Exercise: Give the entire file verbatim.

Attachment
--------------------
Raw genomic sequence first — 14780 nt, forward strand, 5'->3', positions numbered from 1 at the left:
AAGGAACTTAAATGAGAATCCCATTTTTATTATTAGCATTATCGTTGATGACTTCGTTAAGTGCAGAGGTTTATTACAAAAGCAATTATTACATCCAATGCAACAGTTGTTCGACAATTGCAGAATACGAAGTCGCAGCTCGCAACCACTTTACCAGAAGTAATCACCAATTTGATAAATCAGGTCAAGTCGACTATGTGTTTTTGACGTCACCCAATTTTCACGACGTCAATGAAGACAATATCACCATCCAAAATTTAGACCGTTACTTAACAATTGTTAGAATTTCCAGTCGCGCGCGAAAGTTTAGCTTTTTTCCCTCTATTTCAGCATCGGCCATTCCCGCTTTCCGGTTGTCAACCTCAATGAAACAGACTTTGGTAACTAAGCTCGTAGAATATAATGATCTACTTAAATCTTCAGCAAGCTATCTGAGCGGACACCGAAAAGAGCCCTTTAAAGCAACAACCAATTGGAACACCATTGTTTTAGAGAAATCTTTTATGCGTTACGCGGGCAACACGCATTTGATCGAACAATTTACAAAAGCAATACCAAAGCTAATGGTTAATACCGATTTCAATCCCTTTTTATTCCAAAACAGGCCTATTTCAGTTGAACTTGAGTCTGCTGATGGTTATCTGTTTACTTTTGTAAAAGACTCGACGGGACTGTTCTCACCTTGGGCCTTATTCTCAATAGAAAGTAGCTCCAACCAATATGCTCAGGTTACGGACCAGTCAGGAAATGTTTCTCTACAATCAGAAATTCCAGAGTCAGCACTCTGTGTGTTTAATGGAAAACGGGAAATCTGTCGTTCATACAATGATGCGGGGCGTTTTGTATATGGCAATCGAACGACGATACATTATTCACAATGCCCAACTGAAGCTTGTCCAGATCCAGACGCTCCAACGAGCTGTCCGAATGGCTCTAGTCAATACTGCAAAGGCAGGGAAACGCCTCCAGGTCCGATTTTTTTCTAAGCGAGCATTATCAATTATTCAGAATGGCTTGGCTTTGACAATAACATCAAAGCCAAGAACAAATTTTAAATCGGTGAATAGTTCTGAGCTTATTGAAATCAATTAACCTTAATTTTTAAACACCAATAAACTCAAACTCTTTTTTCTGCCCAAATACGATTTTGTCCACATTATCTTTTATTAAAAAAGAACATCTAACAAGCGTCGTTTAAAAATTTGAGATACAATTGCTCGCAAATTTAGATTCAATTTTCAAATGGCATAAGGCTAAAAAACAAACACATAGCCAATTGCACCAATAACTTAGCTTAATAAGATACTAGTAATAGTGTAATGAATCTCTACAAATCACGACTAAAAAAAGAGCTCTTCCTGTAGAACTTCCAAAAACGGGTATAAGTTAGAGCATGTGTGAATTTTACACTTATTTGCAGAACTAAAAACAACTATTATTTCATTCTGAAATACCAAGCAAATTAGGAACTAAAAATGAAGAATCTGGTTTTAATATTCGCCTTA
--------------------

Raw genomic sequence first — 14780 nt, forward strand, 5'->3', positions numbered from 1 at the left:
AAGGAACTTAAATGAGAATCCCATTTTTATTATTAGCATTATCGTTGATGACTTCGTTAAGTGCAGAGGTTTATTACAAAAGCAATTATTACATCCAATGCAACAGTTGTTCGACAATTGCAGAATACGAAGTCGCAGCTCGCAACCACTTTACCAGAAGTAATCACCAATTTGATAAATCAGGTCAAGTCGACTATGTGTTTTTGACGTCACCCAATTTTCACGACGTCAATGAAGACAATATCACCATCCAAAATTTAGACCGTTACTTAACAATTGTTAGAATTTCCAGTCGCGCGCGAAAGTTTAGCTTTTTTCCCTCTATTTCAGCATCGGCCATTCCCGCTTTCCGGTTGTCAACCTCAATGAAACAGACTTTGGTAACTAAGCTCGTAGAATATAATGATCTACTTAAATCTTCAGCAAGCTATCTGAGCGGACACCGAAAAGAGCCCTTTAAAGCAACAACCAATTGGAACACCATTGTTTTAGAGAAATCTTTTATGCGTTACGCGGGCAACACGCATTTGATCGAACAATTTACAAAAGCAATACCAAAGCTAATGGTTAATACCGATTTCAATCCCTTTTTATTCCAAAACAGGCCTATTTCAGTTGAACTTGAGTCTGCTGATGGTTATCTGTTTACTTTTGTAAAAGACTCGACGGGACTGTTCTCACCTTGGGCCTTATTCTCAATAGAAAGTAGCTCCAACCAATATGCTCAGGTTACGGACCAGTCAGGAAATGTTTCTCTACAATCAGAAATTCCAGAGTCAGCACTCTGTGTGTTTAATGGAAAACGGGAAATCTGTCGTTCATACAATGATGCGGGGCGTTTTGTATATGGCAATCGAACGACGATACATTATTCACAATGCCCAACTGAAGCTTGTCCAGATCCAGACGCTCCAACGAGCTGTCCGAATGGCTCTAGTCAATACTGCAAAGGCAGGGAAACGCCTCCAGGTCCGATTTTTTTCTAAGCGAGCATTATCAATTATTCAGAATGGCTTGGCTTTGACAATAACATCAAAGCCAAGAACAAATTTTAAATCGGTGAATAGTTCTGAGCTTATTGAAATCAATTAACCTTAATTTTTAAACACCAATAAACTCAAACTCTTTTTTCTGCCCAAATACGATTTTGTCCACATTATCTTTTATTAAAAAAGAACATCTAACAAGCGTCGTTTAAAAATTTGAGATACAATTGCTCGCAAATTTAGATTCAATTTTCAAATGGCATAAGGCTAAAAAACAAACACATAGCCAATTGCACCAATAACTTAGCTTAATAAGATACTAGTAATAGTGTAATGAATCTCTACAAATCACGACTAAAAAAAGAGCTCTTCCTGTAGAACTTCCAAAAACGGGTATAAGTTAGAGCATGTGTGAATTTTACACTTATTTGCAGAACTAAAAACAACTATTATTTCATTCTGAAATACCAAGCAAATTAGGAACTAAAAATGAAGAATCTGGTTTTAATATTCGCCTTA